The way in which the face of east London has changed with the arrival of the London Olympics says much about the society in which we live.
The area that makes up the Olympic Park has no doubt been transformed. Travelling out on the train, the Olympic Stadium, the aquatics centre and the cycling velodrome all make impressive architectural landmarks in the area.
Then there was the recent opening of the Westfield shopping centre, next to Stratford station with its impressive array of shops and restaurants.
I live about two miles or two tube stops from the whole Olympic site. In this area the impact of the games becomes ever closer, as it seems open space gets gulped up by the process.
The Metropolitan Police have taken a part of Wanstead flats (open grassland made up of football pitches and forest) to establish a temporary headquarters, with holding cells attached. There has been much local opposition to the structure as it is believed once the precedent has been established there will be more future encroachment on what is for all intense and purposes greenbelt land. It is owned by the Corporation of London, which has steadfastly opposed all building at least until now.
Elsewhere, any individual or organisation with some space to spare seems set on letting it out to visitors who will come for the games. A cricket pitch is to provide camping space for a number of Aussies, a rugby club is similarly making its grounds available to visitors. Many householders are looking to cash in by letting their properties out for the duration of the games.
It is this commercial aspect to the London Olympics that seems to override all else. The Olympics has resulted in a huge amount of development being poured into a poor area of East London. Indeed, when the Olympic bid was won, then London Mayor Ken Livingstone admitted it was the only real way he could see of getting development into this part of the capital.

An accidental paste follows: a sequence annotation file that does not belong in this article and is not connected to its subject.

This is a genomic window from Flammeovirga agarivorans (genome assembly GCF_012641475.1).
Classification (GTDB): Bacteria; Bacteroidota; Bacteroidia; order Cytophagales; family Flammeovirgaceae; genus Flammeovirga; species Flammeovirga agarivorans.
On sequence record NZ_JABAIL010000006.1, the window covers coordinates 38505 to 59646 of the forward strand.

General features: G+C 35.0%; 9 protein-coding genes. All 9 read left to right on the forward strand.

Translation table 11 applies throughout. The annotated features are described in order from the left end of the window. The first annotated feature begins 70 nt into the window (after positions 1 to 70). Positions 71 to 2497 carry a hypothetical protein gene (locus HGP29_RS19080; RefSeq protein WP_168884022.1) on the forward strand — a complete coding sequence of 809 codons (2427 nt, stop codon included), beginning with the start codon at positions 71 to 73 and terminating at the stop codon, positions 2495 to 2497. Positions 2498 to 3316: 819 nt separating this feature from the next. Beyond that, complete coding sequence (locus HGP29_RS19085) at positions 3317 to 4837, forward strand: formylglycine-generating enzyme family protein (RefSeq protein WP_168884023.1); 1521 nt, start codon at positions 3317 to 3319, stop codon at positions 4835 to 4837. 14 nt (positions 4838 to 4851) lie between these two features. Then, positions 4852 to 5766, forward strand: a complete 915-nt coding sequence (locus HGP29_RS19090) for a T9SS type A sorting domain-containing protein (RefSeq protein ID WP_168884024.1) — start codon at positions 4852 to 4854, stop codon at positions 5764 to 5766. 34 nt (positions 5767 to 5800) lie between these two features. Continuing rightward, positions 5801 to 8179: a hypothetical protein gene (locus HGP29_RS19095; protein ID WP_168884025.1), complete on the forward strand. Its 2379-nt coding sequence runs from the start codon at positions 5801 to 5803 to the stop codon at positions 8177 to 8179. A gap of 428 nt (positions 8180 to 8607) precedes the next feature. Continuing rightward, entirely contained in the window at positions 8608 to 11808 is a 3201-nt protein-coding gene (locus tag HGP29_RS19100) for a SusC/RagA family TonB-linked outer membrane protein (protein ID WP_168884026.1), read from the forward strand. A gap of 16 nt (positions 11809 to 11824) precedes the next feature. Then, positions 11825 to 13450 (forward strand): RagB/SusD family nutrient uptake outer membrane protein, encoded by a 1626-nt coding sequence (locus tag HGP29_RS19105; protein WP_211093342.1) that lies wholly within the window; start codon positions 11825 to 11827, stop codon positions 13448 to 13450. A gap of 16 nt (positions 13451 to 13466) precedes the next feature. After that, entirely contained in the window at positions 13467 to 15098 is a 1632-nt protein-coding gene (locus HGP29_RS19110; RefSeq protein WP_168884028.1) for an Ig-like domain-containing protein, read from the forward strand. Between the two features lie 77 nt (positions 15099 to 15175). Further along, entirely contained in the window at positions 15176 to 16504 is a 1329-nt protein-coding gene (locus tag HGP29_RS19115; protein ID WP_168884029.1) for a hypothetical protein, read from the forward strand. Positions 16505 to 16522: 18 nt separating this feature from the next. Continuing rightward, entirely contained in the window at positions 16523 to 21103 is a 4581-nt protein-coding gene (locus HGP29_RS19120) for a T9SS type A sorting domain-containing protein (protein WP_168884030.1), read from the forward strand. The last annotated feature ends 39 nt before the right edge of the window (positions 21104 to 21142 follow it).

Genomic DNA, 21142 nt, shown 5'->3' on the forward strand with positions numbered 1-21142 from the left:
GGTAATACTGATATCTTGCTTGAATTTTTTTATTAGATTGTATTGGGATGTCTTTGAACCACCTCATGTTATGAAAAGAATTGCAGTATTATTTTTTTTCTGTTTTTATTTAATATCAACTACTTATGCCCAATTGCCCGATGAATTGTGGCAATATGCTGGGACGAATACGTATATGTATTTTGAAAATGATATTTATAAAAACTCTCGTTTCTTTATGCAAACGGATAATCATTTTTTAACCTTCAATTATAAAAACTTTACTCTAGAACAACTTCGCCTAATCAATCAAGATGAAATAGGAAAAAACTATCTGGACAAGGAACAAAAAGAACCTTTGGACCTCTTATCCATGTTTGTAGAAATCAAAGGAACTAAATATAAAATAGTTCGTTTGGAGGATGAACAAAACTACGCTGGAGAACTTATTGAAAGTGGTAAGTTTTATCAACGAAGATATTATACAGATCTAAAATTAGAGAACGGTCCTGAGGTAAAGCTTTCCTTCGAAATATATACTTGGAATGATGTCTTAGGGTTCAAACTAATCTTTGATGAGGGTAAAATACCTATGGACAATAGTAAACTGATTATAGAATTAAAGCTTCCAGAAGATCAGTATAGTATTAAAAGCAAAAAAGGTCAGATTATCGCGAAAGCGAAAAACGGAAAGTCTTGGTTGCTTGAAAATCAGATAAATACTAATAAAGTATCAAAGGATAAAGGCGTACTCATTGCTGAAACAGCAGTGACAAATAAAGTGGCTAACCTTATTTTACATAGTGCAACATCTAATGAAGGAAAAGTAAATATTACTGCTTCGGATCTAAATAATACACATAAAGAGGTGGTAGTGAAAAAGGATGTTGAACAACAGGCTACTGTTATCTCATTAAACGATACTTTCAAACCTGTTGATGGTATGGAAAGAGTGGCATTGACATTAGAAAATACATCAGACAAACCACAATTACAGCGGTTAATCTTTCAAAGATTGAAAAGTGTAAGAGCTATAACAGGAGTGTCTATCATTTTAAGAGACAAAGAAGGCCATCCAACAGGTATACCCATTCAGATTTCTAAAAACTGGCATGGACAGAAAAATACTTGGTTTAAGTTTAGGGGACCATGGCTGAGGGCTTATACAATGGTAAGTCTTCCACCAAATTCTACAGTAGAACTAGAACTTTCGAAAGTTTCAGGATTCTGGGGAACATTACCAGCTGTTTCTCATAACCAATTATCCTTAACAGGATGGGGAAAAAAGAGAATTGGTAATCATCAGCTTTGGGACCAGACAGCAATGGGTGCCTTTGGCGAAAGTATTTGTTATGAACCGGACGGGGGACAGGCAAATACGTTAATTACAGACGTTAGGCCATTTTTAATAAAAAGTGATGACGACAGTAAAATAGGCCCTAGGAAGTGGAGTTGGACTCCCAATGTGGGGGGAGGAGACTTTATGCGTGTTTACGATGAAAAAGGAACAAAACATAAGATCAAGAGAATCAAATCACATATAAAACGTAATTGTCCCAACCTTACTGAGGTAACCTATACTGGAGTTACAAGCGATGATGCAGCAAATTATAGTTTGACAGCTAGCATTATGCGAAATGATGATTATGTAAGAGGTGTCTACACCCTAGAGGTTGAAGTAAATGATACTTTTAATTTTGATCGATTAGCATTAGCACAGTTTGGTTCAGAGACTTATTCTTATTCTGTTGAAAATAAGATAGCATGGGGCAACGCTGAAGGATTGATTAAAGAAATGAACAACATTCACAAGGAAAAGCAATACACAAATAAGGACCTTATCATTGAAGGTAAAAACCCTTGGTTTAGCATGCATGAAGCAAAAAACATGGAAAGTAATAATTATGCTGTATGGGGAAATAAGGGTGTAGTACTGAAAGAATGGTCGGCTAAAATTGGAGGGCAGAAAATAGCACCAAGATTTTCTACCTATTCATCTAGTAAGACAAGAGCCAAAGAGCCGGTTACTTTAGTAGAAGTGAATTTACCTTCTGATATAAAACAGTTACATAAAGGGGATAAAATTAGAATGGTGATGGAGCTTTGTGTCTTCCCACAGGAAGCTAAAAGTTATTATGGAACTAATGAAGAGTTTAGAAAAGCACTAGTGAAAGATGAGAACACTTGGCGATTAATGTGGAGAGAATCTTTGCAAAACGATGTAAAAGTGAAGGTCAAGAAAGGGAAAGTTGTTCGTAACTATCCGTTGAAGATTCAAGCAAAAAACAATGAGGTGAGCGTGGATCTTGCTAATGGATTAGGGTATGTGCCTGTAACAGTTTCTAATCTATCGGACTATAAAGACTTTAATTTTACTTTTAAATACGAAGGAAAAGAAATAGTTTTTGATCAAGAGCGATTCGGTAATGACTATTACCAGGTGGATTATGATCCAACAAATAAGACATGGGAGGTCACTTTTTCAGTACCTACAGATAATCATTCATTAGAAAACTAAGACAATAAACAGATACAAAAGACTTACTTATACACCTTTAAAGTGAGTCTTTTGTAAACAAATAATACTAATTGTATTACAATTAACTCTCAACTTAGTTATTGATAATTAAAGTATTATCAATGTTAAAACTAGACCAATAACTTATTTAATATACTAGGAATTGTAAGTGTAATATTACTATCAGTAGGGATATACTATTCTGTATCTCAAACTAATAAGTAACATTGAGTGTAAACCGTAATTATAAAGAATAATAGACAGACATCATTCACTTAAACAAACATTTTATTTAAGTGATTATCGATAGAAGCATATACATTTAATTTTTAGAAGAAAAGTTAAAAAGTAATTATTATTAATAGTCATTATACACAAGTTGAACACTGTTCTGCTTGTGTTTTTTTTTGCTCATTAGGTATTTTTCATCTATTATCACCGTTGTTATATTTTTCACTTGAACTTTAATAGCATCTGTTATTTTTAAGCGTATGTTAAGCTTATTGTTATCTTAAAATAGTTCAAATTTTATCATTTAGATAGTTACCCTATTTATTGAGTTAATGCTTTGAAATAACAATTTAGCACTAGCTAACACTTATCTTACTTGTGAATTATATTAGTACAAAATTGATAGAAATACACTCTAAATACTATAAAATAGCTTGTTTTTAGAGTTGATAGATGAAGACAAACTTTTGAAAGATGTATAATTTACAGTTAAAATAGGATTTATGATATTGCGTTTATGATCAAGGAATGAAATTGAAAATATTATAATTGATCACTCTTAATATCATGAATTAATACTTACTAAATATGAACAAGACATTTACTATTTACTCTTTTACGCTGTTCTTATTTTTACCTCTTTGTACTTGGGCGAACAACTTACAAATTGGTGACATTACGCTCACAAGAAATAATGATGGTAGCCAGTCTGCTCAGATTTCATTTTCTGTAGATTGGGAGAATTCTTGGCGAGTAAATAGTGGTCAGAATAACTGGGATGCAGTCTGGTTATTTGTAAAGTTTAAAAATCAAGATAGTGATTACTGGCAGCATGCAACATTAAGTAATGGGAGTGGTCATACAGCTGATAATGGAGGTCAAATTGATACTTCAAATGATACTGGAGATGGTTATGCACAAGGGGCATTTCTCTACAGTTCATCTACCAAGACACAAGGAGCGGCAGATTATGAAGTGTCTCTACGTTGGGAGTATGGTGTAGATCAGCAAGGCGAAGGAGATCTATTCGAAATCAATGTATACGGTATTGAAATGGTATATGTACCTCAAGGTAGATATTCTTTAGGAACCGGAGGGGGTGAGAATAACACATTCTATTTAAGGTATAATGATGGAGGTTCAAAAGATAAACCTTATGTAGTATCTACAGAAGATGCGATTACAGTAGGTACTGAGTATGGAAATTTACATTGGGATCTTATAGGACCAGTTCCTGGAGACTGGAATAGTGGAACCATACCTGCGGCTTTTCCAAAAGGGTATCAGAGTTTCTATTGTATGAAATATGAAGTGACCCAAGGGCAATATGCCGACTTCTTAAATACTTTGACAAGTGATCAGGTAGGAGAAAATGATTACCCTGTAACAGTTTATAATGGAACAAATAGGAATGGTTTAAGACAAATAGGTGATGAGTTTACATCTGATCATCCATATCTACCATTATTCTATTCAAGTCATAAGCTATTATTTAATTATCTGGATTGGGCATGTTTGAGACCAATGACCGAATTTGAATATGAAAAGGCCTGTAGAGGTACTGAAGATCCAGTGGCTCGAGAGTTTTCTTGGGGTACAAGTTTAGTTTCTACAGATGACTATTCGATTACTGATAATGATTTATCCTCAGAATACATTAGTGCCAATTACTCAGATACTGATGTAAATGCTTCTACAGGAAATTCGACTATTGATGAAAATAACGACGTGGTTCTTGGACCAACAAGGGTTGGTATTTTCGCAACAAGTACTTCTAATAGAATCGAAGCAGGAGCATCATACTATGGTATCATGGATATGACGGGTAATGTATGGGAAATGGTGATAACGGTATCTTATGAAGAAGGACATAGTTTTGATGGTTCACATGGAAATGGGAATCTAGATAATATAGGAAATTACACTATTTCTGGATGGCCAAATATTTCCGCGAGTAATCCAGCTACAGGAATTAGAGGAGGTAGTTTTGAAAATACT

One of the problems though has been that this whole commercial fest threatens to effectively come in as something entirely separate from the local community rather than being rooted in it. Perhaps the most obvious example of this has been the failure of so many local people to get tickets to any of the events. This occurrence ofcourse can be extended countrywide. Many of the tickets have gone to corporate concerns, again emphasising that it is corporate capital that counts in the UK and little else.
The Westfield centre is another interesting development. The owners deserve credit for making it a living wage zone; however, the whole structure is almost as something from an alien world parachuted into Stratford.
To put it in context, for the past 40 odd years Stratford has had the same shopping mall, a thoroughfare between the central road to London and the train station. Permanent shops exist around the outer reaches of the mall with some market style stalls down the middle. Sainsbury has been the one big store to position itself in the mall – the shop remaining pretty much unchanged for that whole period. A Morrison’s outside the mall, on the main road, was a more recent addition.
Now Westfield has arrived dwarfing all below it. No doubt Westfield will draw consumers in, just as other shopping extravaganzas like Lakeside and Bluewater have done, providing jobs into the future but the whole concept still remains alien to this locality.
A little way from the shopping centre is the Atherton Centre housing a number of swimming baths. I must admit a certain personal attachment to the place having learned to swim there myself. Now this community based centre is to be shut down. The Olympics is said to be providing other facilities, so the Atherton is no longer required. It is though a very long way to the aquatic centre from where the Atherton now stands and it is difficult not to think it will be far more costly to use the spanking new facility, than the old community based centre.
The overall concern with this Olympics is that it has been imposed on, rather than embedded in the community. An altar to the world of corporate greed, rather than a symbol of fraternity and sporting excellence. There will no doubt be a legacy from the games, new friendships made, much new housing in the area – a genuine transformation. It must be hoped that the churches and schools efforts to establish a legacy of peace does succeed. But it is difficult not to think it could have been so much more. Maybe sculptor Anish Kapoor’s Olympic monument with its strangely contorted form of the five metal rings says much about an identity crisis at the heart of this Olympic venture – a structure imposed on rather than part of the local terrain.